Human immunodeficiency virus type 1 (HIV1) integrase is cleaved from the gag-pol precursor by the HIV1 protease. The resulting 32-kDa protein is used by the infecting virus to insert a linear, double-stranded DNA copy of its genome, prepared by reverse transcription of viral RNA, into the host cell's chromosomal DNA. In order to achieve high levels of expression, to minimize an internal initiation problem and to facilitate mutagenesis, we have designed and synthesized a gene encoding the integrase from the infectious molecular clone, pNL4-3. Codon usage was optimized for expression in Escherichia coli and unique restriction sites were incorporated throughout the gene. A 905-bp cassette containing a ribosome-binding site, a start codon and the integrase-coding sequence, sandwiched between EcoRI and HindIII sites, was synthesized by overlap extension of nine long synthetic oligodeoxyribonucleotides [90-120 nucleotides (nt)] and subsequent amplification using two primers (28-30 nt). The cassette was subcloned into the vector pKK223-3 for expression under control of a tac promoter. The protein produced from this highly expressed gene has the expected N-terminal sequence and molecular mass, and displays the DNA processing, DNA joining and disintegration activities expected from recombinant integrase. These studies have demonstrated the utility of codon optimization, and lay the groundwork for structure-function studies of HIV1 integrase.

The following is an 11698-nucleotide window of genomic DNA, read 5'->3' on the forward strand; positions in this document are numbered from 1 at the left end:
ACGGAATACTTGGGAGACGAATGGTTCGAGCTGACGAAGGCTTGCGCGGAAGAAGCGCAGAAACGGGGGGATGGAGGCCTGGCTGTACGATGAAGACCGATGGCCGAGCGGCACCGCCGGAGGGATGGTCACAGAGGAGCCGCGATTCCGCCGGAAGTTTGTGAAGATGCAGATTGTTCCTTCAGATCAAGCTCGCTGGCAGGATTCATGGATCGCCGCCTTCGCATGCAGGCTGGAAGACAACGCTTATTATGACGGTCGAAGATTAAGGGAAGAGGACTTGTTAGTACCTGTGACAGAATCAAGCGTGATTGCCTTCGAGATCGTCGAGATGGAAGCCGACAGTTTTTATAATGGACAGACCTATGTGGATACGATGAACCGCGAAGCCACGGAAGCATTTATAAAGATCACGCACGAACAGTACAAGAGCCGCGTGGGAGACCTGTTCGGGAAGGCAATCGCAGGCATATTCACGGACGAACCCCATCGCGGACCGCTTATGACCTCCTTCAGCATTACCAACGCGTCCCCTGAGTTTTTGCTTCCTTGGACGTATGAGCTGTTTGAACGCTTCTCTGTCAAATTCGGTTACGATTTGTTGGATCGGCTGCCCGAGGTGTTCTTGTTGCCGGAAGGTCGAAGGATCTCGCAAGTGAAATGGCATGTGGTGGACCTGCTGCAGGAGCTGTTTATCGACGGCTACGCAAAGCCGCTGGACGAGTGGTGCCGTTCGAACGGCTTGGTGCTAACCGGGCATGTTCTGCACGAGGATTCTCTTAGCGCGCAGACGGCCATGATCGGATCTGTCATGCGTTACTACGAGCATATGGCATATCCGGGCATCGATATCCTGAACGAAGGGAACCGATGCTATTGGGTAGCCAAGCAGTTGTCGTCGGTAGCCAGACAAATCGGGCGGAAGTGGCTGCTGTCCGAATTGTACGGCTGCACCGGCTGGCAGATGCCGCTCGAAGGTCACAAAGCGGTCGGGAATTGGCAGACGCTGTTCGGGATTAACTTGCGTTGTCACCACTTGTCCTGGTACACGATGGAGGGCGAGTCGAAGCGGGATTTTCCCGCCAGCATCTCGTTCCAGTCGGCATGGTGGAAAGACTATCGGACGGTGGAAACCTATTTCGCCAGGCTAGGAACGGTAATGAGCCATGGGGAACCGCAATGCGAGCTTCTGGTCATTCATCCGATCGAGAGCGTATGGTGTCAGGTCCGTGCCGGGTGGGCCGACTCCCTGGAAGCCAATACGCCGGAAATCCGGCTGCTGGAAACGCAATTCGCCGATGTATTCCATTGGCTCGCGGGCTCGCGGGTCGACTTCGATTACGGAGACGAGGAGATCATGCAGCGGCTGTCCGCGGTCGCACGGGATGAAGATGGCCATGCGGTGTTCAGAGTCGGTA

- Recombinant DNA
- gene synthesis
- retro viral protein, polymerase chain reaction
ASJC Scopus subject areas